Helen Keller Trying To Get To School  

, , , , , , | Right | September 2, 2019

This happened some thirty years ago. I was working for a TV station. In winter, when bad weather caused school closings, they would show the closings at the bottom of the screen. In bad weather, this could take 30 minutes or more to cycle through. We would invariably get people who did not want to watch and would call in to get the information. We had to refuse, as there were just too many people out there and the stations wanted people to watch. One call stuck out.

When told they would have to watch, they told me they were blind, so I had to tell them. I happily explained that we were also announcing the closings on our sister radio stations. They said that would not work as they were deaf also; remember, this is over the phone. 

I gave them the information in sign language.

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A Towering Problem

, , , , , | Right | July 2, 2019

(I work for a television station. On rare occasions, we have to go off the air to repair our tower. It happens less than once per year. We’ve been off the air for an hour when the phone rings.)

Me: “[Channel Station], how may I direct your call?”

Viewer: “Did you know that you’re off the air right now?”

Me: “Yes, we have a crew on our tower right now to make repairs. The power is cut while they’re on the tower. We should be back on the air in an hour or two.”

Viewer: “But I’m missing my show.”

Me: “We’re working to get back on the air. Shouldn’t be much longer.”

Viewer: “Why can’t they work at night?”

Me: “They need to see what they’re working on.”

Viewer: “Why can’t they use flashlights?”

Me: “It’s not safe to have anyone climb the tower at night.”

Viewer: “Why do you have to turn the power off to make repairs?”

Me: “It’s to prevent our crew from being electrocuted.”

(Silence.)

Me: “Thank you for watching. Do you have any more questions?”

(They hung up.)

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Blue Screen Is Caused By Lack Of Green

, , , | Right | December 6, 2018

(Before my recent retirement, I spent about three decades at a local TV station as an engineer. Viewer calls concerning reception problems usually get transferred to the engineering department. I take this call one day from a very nice, older lady.)

Caller: “Hello. Are you the engineer?”

Me: “Yes, ma’am, how can I help you?”

Caller: “I’m trying to watch your station, but all I see is a blue screen and no sound.”

Me: “Okay, ma’am, so that I can narrow the problem down, are you watching us over the air with an antenna, or are you a subscriber to one of the cable or satellite companies?”

Caller: “I watch over [Cable Company].”

Me: “Okay. I’m looking at a TV set connected to an antenna, and our signal is fine there, so let me check with [Cable Company] and see if they’re having problems.”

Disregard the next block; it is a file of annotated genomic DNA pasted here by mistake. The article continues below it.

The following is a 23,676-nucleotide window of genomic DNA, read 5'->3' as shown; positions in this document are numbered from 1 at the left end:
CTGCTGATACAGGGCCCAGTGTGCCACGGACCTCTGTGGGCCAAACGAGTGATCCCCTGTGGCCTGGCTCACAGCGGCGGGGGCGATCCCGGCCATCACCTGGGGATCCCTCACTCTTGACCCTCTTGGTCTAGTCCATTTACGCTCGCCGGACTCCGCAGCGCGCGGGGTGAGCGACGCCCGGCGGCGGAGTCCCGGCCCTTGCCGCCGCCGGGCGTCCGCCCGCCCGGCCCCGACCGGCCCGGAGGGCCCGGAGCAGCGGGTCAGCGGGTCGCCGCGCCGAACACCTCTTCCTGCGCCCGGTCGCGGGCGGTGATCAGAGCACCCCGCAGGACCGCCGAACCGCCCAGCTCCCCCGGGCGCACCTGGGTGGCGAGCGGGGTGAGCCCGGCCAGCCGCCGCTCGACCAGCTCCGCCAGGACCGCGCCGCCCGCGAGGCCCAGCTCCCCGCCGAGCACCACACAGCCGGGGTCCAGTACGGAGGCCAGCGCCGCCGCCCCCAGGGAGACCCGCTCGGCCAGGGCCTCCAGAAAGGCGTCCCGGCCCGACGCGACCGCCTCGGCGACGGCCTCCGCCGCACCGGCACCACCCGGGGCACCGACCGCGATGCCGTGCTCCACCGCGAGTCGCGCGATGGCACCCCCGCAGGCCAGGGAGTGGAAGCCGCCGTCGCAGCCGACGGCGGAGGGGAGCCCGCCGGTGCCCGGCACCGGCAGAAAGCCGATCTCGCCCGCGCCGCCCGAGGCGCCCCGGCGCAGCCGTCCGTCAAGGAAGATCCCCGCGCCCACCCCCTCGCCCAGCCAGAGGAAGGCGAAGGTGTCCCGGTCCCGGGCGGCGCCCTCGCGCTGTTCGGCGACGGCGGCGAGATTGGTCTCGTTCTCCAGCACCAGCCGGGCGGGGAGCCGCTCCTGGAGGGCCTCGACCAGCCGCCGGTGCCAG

(Fifteen or twenty minutes later, after a call to the cable provider, I call the lady back.)

Me: “Ma’am, this is [My Name] at [TV Station].”

Caller: “Oh, I’m so glad you called back. I found out what the problem was!”

Me: “Well, that’s great, ma’am. What was it?”

Caller: “I realized I hadn’t paid my cable bill in three months; they cut me off!”

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Captioning Live Shows Is A Lottery

, , | Right | August 27, 2018

(I work for a television company, providing captioning for the deaf. We have two types of captions: live — for live programmes like sport, news, etc. — and file — for pre-recorded programmes like soap operas, drama, etc. The people who press the buttons to make programmes get on your TV are from a department called Playout. The phone rings.)

Me: “Captioning, how can I help?”

Playout: “Hello there. I’m just calling to ask about the lottery results programme this evening.”

Me: “Yes, how can I help?”

Playout: “Can you tell me if this programme is live or pre-recorded?”

Me: “If the lottery results were pre-recorded, pal, I wouldn’t be here to answer the phone.”

Playout: “Oh, um, yes… Thanks. Bye!”

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Totally Estúpido! Part 4

, , , | Right | March 13, 2018

(I work at a TV station, and I am answering the Closed Captioning issues phone.)

Me: “Hello, Master Control.”

Viewer: “Why aren’t the captions in English?”

(I check the closed captioning against the dialogue being spoken.)

Me: “Oh, the captioning is in Spanish because they’re speaking Spanish.”

Viewer: “Well, why isn’t it translating it into English?”

Me: “That’s not what closed captioning is for. It’s for the deaf.”

Viewer: “Well, can’t you make it be in English?”

Me: “No, I can’t. Again, that’s not what captioning is for. It’s so the deaf—”

Viewer: “F***ers.” *click*

Related:
Totally Estupido, Part 3
Totally Estupido, Part 2
Totally Estupido

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